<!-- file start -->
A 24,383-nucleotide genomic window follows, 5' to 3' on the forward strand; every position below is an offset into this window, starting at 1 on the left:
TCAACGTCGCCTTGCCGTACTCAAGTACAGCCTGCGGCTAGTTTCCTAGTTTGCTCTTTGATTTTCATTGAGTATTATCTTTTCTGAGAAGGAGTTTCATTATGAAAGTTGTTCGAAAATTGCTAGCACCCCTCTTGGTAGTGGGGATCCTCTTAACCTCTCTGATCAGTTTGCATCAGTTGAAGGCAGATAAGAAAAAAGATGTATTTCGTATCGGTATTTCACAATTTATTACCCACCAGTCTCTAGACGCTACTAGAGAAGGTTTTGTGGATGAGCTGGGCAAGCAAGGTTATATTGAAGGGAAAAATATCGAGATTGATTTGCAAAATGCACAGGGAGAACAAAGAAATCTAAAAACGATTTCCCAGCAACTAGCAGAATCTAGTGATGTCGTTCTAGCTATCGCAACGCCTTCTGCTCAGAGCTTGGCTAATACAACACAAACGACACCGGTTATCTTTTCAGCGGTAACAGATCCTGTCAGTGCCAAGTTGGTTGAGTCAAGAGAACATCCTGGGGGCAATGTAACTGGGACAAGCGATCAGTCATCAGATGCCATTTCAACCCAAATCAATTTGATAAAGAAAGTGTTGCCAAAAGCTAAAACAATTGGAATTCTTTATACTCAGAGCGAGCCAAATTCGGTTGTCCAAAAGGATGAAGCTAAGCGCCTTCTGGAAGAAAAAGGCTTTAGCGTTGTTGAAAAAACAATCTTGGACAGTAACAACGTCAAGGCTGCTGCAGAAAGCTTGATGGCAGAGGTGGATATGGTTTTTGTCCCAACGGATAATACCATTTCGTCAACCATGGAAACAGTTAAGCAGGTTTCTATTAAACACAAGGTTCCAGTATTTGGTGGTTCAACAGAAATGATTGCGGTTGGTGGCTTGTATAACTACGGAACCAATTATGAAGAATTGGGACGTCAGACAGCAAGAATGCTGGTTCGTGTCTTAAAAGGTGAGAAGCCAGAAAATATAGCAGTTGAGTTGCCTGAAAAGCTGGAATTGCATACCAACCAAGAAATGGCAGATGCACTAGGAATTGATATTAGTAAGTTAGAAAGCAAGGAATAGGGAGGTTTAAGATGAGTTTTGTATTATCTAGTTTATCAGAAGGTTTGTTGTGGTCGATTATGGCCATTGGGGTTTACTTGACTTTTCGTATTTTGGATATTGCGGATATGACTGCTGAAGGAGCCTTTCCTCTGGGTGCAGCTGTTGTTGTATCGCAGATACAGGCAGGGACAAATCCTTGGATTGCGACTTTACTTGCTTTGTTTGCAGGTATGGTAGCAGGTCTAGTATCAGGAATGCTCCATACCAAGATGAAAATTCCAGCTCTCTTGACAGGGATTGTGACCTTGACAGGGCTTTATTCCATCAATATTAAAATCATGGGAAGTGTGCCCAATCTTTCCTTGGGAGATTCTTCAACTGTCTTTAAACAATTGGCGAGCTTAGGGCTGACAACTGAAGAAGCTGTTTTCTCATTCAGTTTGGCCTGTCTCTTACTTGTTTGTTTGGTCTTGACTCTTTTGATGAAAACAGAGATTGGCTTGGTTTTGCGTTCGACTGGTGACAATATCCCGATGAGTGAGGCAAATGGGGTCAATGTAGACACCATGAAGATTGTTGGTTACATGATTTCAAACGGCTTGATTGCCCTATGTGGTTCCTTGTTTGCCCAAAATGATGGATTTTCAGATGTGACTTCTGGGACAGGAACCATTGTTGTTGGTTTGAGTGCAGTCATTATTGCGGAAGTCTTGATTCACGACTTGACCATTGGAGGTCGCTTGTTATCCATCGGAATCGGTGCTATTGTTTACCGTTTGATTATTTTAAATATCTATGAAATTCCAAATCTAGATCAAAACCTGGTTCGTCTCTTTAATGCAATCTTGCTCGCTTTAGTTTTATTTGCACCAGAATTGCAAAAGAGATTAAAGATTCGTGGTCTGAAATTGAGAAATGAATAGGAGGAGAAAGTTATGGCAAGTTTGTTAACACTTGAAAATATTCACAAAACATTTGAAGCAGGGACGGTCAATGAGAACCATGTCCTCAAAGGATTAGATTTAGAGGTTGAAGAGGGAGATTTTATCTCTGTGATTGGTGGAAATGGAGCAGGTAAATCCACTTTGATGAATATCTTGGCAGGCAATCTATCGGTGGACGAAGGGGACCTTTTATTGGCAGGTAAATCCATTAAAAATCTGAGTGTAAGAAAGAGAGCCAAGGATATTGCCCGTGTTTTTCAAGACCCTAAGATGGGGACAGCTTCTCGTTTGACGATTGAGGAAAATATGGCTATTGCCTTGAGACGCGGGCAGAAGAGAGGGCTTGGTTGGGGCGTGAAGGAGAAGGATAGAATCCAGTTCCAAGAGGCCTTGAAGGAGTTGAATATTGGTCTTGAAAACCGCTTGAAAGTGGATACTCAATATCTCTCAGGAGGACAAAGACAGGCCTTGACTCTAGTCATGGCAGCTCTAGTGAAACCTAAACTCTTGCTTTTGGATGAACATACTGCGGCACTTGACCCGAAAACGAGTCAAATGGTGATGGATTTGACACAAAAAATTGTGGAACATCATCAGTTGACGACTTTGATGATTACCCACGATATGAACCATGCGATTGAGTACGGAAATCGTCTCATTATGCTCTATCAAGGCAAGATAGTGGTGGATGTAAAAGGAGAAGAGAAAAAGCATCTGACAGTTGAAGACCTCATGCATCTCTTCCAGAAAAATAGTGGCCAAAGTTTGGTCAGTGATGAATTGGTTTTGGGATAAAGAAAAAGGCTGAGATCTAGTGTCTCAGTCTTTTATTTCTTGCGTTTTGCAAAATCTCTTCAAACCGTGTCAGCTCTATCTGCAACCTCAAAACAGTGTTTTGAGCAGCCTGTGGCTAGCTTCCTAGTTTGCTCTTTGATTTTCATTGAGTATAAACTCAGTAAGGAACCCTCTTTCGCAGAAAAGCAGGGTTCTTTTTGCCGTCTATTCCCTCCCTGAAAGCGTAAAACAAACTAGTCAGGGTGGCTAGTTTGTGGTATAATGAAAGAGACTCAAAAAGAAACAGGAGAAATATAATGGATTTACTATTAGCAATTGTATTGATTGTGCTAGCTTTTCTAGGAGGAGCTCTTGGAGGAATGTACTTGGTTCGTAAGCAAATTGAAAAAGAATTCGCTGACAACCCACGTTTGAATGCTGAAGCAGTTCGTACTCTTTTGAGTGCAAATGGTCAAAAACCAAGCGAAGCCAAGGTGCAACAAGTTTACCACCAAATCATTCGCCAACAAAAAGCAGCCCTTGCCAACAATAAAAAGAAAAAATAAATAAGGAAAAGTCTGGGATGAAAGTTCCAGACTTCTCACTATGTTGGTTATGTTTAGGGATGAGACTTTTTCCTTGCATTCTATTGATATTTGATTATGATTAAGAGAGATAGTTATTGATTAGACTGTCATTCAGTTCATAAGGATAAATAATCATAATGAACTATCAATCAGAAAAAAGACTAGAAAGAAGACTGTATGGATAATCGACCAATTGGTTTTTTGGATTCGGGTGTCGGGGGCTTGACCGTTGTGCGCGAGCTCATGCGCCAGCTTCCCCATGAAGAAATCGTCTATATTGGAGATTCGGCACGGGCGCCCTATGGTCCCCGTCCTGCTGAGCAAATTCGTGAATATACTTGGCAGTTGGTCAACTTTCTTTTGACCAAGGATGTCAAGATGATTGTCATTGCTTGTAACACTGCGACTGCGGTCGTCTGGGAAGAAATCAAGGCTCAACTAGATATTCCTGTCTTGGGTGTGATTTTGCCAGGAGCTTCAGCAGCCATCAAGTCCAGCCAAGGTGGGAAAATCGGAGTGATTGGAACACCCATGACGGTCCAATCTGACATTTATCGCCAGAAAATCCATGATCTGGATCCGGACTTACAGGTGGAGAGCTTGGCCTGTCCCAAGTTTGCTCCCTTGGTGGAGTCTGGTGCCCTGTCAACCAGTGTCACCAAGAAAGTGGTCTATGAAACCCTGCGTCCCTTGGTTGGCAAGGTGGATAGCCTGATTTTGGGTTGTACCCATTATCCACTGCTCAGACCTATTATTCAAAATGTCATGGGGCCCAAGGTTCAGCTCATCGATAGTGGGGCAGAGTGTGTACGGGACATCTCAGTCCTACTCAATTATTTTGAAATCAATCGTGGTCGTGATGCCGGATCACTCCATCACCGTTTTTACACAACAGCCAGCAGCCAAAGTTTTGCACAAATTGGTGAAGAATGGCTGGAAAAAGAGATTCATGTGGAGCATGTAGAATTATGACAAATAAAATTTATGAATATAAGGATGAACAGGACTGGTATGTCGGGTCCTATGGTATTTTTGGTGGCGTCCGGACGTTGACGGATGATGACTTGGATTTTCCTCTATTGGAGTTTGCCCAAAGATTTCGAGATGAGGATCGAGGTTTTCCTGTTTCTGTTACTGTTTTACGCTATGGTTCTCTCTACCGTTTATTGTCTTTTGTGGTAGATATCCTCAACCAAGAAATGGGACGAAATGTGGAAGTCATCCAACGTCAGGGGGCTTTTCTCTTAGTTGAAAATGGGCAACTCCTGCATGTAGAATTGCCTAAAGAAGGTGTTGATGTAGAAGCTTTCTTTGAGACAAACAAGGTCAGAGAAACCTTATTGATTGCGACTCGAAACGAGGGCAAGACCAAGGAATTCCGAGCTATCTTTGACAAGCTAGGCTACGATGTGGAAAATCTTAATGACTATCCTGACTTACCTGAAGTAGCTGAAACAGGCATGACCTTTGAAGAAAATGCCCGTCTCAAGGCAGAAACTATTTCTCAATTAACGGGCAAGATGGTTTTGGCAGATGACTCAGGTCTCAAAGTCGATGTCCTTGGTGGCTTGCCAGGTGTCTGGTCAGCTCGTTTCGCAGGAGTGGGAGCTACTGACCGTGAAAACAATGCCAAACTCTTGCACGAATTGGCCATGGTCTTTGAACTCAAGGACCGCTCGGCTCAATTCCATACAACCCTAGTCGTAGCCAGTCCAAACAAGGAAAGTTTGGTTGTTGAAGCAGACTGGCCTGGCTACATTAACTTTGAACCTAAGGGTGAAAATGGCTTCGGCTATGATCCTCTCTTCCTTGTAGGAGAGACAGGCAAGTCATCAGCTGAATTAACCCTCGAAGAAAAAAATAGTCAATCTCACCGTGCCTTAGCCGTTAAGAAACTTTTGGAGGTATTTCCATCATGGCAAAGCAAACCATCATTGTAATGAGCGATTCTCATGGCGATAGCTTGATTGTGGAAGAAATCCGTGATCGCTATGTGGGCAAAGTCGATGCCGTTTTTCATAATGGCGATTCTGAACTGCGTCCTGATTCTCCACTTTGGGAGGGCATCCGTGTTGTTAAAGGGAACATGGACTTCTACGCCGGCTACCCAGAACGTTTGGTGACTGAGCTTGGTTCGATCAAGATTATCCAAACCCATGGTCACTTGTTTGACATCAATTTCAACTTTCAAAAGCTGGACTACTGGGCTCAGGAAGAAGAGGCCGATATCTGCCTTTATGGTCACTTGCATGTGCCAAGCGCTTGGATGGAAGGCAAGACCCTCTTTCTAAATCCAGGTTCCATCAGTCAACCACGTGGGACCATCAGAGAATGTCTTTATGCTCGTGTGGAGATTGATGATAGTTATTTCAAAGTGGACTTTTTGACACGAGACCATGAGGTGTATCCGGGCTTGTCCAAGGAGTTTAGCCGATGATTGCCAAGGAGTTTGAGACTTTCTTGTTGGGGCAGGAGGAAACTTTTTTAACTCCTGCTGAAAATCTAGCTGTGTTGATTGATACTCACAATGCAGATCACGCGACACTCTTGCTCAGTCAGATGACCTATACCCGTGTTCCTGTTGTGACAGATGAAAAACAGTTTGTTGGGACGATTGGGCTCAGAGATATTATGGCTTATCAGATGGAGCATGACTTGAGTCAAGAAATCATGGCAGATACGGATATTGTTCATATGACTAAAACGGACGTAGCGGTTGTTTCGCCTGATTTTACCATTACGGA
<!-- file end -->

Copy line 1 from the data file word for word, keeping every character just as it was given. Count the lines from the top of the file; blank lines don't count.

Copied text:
A 24,383-nucleotide genomic window follows, 5' to 3' on the forward strand; every position below is an offset into this window, starting at 1 on the left: